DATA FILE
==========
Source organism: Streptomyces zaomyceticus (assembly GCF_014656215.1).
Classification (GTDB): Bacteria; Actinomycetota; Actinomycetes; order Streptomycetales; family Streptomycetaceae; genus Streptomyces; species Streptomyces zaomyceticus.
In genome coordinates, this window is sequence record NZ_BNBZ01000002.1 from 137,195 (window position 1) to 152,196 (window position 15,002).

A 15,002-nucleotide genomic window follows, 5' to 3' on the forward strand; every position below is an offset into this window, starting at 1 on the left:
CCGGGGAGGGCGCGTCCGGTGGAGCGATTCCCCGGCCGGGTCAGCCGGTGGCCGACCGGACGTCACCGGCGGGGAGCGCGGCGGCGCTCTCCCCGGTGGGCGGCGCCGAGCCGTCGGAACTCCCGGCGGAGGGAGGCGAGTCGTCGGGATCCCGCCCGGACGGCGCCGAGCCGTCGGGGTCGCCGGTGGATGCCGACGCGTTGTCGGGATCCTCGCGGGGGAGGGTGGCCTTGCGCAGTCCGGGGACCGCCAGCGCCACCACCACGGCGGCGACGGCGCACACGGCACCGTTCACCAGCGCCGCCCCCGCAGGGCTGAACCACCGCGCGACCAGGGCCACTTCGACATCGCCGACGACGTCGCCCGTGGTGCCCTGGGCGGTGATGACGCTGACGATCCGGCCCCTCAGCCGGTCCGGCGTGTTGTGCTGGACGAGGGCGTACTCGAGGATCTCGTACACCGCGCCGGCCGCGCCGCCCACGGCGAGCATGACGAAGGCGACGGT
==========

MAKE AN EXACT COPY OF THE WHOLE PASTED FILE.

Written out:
Source organism: Streptomyces zaomyceticus (assembly GCF_014656215.1).
Classification (GTDB): Bacteria; Actinomycetota; Actinomycetes; order Streptomycetales; family Streptomycetaceae; genus Streptomyces; species Streptomyces zaomyceticus.
In genome coordinates, this window is sequence record NZ_BNBZ01000002.1 from 137,195 (window position 1) to 152,196 (window position 15,002).

A 15,002-nucleotide genomic window follows, 5' to 3' on the forward strand; every position below is an offset into this window, starting at 1 on the left:
CCGGGGAGGGCGCGTCCGGTGGAGCGATTCCCCGGCCGGGTCAGCCGGTGGCCGACCGGACGTCACCGGCGGGGAGCGCGGCGGCGCTCTCCCCGGTGGGCGGCGCCGAGCCGTCGGAACTCCCGGCGGAGGGAGGCGAGTCGTCGGGATCCCGCCCGGACGGCGCCGAGCCGTCGGGGTCGCCGGTGGATGCCGACGCGTTGTCGGGATCCTCGCGGGGGAGGGTGGCCTTGCGCAGTCCGGGGACCGCCAGCGCCACCACCACGGCGGCGACGGCGCACACGGCACCGTTCACCAGCGCCGCCCCCGCAGGGCTGAACCACCGCGCGACCAGGGCCACTTCGACATCGCCGACGACGTCGCCCGTGGTGCCCTGGGCGGTGATGACGCTGACGATCCGGCCCCTCAGCCGGTCCGGCGTGTTGTGCTGGACGAGGGCGTACTCGAGGATCTCGTACACCGCGCCGGCCGCGCCGCCCACGGCGAGCATGACGAAGGCGACGGT